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Al Sharpton to christen a street in James Brown's honor

Pundit-preacher Al Sharpton is not letting a recent report that he owes $4.5 million in unpaid taxes keep him from public appearances, and on Saturday will help christen a street near Harlem's legendary Apollo Theater in honor of the late James Brown.

James Brown and the Rev. Al Sharpton listen to the soul singer's gospel record in Brown's Augusta office on April 25, 1991. Photo: Renee Hannans/AJC archive

Brown, who was born in South Carolina and raised in Augusta, died in Atlanta on Christmas Day 2006.

His life story was told in the movie "Get On Up," starring Chadwick Boseman, this summer.

He and Sharpton were close friends and teamed up many times over the years.

The two visited the Reagan White House together to support a holiday in honor of Dr. Martin Luther King Jr. Sharpton was in Augusta when the city unveiled a statue of Brown on its main thoroughfare downtown.

And Sharpton was a key figure at Brown's memorial services in Augusta.

"We come to thank God for James Brown, " Sharpton said during the memorial, held in the arena that bears Brown's name, "because only God could have made a James Brown possible, and only God can give James Brown rest."

Sharpton hasn't been getting much rest lately, though. He  has been the subject of news headlines since a recent New York Times article reported that the MSNBC host “has regularly sidestepped the sorts of obligations most people see as inevitable, like taxes, rent and other bills.”

According to the article:

"With the tax liability outstanding, Mr. Sharpton traveled first class and collected a sizable salary, the kind of practice by nonprofit groups that the United States Treasury’s inspector general for tax administration recently characterized as “abusive,” or “potentially criminal” if the failure to turn over or collect taxes is willful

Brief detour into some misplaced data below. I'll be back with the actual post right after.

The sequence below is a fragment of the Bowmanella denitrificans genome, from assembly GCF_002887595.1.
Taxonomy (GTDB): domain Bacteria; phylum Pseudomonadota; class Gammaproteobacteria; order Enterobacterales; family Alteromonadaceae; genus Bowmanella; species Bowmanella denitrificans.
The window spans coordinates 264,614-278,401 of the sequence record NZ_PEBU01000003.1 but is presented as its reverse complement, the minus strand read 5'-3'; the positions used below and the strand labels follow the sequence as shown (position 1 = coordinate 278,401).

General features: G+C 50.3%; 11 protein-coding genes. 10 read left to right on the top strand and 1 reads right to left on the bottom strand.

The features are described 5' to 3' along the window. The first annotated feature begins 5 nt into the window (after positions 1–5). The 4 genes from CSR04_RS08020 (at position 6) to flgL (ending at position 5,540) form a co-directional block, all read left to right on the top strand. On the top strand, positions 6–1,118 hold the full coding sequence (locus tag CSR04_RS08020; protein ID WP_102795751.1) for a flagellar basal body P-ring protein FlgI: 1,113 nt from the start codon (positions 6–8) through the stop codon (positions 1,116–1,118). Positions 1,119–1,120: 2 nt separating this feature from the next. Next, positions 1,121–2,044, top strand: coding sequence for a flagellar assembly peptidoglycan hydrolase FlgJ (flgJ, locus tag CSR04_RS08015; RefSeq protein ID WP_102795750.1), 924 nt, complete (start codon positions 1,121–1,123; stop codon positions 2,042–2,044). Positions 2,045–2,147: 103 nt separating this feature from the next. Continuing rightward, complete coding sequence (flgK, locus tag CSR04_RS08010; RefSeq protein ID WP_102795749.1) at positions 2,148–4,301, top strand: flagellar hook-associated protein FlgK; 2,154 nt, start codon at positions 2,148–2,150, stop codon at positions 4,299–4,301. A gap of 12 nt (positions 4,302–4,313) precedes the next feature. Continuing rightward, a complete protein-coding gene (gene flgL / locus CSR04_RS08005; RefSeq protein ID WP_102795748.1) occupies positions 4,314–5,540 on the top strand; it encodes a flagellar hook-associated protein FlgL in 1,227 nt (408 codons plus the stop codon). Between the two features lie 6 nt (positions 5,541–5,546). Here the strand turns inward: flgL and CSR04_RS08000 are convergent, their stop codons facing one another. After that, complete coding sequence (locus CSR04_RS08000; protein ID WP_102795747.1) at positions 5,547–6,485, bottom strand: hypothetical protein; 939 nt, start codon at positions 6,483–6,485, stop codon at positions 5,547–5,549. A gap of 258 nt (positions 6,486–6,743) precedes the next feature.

Mr. Sharpton and the National Action Network have repeatedly failed to pay travel agencies, hotels and landlords. He has leaned on the generosity of friends and sometimes even the organization, intermingling its finances with his own to cover his daughters’ private school tuition."

In a press conference denouncing the article Sharpton called the $4.5 million figure inaccurate but did not supply another, CNN reported. He also said he is the victim of politics.

"Every time there's a Sean Bell or a Ferguson or a Trayvon Martin, we go through my taxes. It's the same agreement y'all. It's the same thing we announced in '09. It is the same thing we've been paying every month."

James Brown sang a few of his hits when Augusta unveiled a statue of him on Broad Street in 2005. His longtime friend Rev. Al Sharpton was there. Photo: KEITH HADLEY/AJC archive

A news release seeking media coverage of Saturday's event announced that "126th Street between Adam Clayton Powell Jr.  & Frederick Douglass Boulevards will now be named James Brown Way!!!" and said Sharpton will be among the figures on hand to mark the occasion.

Also scheduled to appear are U.S. Rep. Charles Rangel and "James Brown Daughters & Family," the release said. It didn't specify which daughters.

Rev. Al Sharpton, Michael Jackson and Jesse Jackson at James Brown's memorial service. Photo: W.A. BRIDGES JR. / AJC archive

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About the Author

Jennifer Brett is a multiplatform journalist and digital coach. She writes The Buzz blog for

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